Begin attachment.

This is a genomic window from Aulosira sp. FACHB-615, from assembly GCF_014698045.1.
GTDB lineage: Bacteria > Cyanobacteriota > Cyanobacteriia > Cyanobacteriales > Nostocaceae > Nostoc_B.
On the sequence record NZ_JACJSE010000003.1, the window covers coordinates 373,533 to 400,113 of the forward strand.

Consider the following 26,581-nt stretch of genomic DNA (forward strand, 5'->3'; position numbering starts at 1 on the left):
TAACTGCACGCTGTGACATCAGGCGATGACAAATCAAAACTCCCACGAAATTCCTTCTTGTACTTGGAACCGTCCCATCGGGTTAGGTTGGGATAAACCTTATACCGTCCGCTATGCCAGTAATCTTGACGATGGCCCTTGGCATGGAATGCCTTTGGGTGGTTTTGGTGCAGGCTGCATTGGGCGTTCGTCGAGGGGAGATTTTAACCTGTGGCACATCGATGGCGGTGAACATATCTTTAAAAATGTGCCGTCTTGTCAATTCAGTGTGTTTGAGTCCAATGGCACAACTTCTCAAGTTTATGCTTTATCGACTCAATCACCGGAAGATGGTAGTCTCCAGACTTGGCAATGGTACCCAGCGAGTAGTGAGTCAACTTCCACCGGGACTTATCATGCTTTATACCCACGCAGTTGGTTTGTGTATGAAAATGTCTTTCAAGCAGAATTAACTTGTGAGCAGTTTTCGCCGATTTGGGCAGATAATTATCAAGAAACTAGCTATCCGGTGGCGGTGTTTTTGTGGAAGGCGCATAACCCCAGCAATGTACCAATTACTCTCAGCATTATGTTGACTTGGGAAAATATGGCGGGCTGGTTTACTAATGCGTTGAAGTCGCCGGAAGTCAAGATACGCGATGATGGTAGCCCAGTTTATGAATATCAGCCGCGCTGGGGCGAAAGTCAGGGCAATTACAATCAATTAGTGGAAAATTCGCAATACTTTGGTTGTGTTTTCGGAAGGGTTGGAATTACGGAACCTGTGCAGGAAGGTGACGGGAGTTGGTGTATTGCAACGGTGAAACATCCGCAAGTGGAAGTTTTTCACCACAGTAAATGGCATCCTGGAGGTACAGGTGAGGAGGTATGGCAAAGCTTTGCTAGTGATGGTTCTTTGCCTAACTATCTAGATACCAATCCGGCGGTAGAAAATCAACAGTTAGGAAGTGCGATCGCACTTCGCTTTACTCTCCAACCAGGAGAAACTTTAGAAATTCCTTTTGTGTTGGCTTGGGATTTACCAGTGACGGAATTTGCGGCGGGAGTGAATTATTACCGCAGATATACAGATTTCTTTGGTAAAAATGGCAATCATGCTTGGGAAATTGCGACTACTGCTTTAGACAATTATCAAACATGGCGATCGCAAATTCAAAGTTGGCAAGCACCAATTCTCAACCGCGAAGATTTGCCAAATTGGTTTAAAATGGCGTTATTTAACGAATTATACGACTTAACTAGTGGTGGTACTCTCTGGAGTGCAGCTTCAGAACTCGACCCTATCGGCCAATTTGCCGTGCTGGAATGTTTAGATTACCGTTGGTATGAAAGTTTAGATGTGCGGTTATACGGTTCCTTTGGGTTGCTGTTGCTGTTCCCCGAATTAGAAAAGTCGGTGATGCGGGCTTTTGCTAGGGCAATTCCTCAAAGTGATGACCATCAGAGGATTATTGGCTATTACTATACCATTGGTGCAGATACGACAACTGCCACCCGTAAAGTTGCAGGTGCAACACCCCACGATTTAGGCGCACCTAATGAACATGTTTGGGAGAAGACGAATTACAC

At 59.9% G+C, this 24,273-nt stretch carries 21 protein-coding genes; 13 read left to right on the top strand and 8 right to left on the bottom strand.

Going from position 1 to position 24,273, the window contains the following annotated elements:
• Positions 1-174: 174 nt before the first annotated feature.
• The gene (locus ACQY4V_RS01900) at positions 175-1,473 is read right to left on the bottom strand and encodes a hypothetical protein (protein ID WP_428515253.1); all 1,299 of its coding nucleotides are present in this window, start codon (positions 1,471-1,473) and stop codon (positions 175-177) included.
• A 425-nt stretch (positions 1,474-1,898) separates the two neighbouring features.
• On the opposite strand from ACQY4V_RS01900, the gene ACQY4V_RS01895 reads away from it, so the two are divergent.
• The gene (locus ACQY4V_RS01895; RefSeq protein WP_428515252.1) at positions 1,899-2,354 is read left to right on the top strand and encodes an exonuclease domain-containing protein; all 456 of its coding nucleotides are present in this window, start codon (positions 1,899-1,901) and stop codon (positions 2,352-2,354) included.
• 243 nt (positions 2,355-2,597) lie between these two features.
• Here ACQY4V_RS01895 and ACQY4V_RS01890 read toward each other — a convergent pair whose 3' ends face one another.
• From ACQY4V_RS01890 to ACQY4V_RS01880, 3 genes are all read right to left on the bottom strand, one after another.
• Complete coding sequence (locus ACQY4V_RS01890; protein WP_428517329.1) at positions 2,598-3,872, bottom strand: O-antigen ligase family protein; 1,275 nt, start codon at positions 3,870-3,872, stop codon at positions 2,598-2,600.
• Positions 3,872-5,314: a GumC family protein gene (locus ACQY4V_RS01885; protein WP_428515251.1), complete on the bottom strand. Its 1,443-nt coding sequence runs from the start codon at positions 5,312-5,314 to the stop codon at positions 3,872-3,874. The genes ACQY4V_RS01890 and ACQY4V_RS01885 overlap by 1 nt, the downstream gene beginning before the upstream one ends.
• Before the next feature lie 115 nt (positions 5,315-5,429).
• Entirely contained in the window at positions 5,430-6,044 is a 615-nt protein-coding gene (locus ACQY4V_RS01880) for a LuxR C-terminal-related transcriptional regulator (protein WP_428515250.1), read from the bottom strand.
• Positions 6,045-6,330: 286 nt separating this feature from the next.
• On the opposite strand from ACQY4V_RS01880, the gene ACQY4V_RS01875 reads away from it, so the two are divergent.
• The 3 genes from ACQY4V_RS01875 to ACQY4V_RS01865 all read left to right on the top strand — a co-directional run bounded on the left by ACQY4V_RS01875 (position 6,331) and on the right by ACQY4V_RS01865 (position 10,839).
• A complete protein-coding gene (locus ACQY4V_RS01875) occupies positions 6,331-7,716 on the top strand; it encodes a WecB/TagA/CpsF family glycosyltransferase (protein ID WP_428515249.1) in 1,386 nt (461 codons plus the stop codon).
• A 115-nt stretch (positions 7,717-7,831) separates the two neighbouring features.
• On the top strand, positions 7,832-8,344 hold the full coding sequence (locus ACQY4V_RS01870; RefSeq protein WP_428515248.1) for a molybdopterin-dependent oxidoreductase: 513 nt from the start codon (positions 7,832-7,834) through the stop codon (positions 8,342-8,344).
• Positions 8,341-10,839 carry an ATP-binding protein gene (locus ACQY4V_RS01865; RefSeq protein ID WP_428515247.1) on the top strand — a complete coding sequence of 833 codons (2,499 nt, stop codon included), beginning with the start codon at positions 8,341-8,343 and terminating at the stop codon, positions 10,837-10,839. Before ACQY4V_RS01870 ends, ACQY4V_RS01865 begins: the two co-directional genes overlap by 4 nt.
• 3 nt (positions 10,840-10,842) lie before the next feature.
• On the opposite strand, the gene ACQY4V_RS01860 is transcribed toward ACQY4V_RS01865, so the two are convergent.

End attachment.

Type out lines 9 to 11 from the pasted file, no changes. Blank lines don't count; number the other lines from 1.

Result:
• The gene (locus ACQY4V_RS01900) at positions 175-1,473 is read right to left on the bottom strand and encodes a hypothetical protein (protein ID WP_428515253.1); all 1,299 of its coding nucleotides are present in this window, start codon (positions 1,471-1,473) and stop codon (positions 175-177) included.
• A 425-nt stretch (positions 1,474-1,898) separates the two neighbouring features.
• On the opposite strand from ACQY4V_RS01900, the gene ACQY4V_RS01895 reads away from it, so the two are divergent.